Said a commercial agent, “There’s a badge of honor single people have when they say ‘It’s fine,’ or ‘It’s a choice rather than a fate,’ but this situation made them come out of the closet and admit their dirty little secret: that living with your dog or cat or plant is a lonely existence.”

A man who spent the last year traveling and dating different women said, “I think there are a lot of people who felt that when tragedy struck, it was a terrible time to be single. At the last minute you’re alive, you’d like someone else to call besides your mom.”

“People want to feel safe and reach out and bunker down together,” said Lisanne Godnick, a clinical social worker specializing in couples therapy. “The fantasy is that there’s more safety in numbers.”

The events of Sept. 11 appear to have acted as a spur for many couples. Jen Rudin, a casting director, started dating a man at the end of the summer. “I’ve had lots of bad nightmares since the explosions occurred,” she said. “Having someone you’re dating there made me sleep better. I found that I’ve actually gotten to know this guy a lot more based on the fact that this horrible situation has happened. You can spend months in the city dating people but not getting to know them on any deep level. It’s cut through some of the bullshit.”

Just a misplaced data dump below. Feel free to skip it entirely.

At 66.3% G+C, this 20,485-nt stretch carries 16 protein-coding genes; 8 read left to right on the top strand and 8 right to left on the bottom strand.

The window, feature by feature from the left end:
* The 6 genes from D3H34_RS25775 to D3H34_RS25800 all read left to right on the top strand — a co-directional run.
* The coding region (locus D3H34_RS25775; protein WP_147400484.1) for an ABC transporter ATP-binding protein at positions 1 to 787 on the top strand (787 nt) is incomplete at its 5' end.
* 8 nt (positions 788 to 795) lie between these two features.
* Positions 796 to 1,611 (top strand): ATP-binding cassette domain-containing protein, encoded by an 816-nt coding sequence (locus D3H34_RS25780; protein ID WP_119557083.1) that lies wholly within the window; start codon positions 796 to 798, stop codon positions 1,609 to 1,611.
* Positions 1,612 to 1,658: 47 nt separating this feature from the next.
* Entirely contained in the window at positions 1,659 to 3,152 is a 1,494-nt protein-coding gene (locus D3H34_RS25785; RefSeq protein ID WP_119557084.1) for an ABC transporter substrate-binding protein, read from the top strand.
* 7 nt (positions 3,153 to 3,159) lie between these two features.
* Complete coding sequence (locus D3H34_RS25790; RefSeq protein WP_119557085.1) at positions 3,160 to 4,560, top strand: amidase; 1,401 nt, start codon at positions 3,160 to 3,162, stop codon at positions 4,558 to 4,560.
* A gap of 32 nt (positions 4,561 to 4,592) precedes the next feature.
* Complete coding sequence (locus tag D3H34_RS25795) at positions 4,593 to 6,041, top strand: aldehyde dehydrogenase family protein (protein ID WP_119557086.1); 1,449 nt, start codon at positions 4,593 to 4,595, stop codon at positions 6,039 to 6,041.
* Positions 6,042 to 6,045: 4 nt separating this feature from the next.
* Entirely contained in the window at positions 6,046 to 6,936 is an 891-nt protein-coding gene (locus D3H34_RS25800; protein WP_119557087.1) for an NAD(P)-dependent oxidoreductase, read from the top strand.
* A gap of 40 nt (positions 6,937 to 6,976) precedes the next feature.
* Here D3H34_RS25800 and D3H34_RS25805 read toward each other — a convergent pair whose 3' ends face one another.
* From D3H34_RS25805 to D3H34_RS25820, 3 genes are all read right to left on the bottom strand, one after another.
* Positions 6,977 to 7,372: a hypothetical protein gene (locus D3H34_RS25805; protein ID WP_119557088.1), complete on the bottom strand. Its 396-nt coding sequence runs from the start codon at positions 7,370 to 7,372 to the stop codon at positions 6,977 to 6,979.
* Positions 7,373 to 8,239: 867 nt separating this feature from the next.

Another woman who had been dating a man casually is now considering whether to move in with him-an idea that occurred to her as she was being evacuated from her apartment near the disaster site. Several couples reported that before the attack they’d spent one or two nights a week together; now they’re discussing living together.

Such instant intimacy may prove short-lived. “People who were once comfortable with flirting and superficial banter are trying to get to this deeper level that is not developmentally appropriate to the chronology of the relationship,” said Ms. Godnick. “Issues that wouldn’t come up until week 10 are coming up now-and it’s not going to work. These relationships are going to fall harder because they’re going to feel more intense than they are.”

In fact, some women admitted feeling too emotionally vulnerable to venture out socially.

“It’s been nine months since I’ve been with someone,” said a 28-year-old writer who lives in Long Island. “I went to a wedding Friday night and there was a guy there, and at one point we went up to the balcony and started kissing. He took my face in his hands and started saying reassuring things, cheesy things, being very intimate in a way that he probably wouldn’t have been before the disaster.”

She said she wasn’t going to call him. “I’m afraid of all my emotions with this, and if I were with someone, they might be privy to them,” she said. “So I just feel safer being alone.”

Mara Brandon, a massage therapist who spent time massaging firefighters at her local firehouse, which lost nine men, said she felt vulnerable in a different way. “Given the opportunity right now, I would screw my brains out just to affirm that I’m alive,” she said. “What’s a little casual sex when we all might die tomorrow?”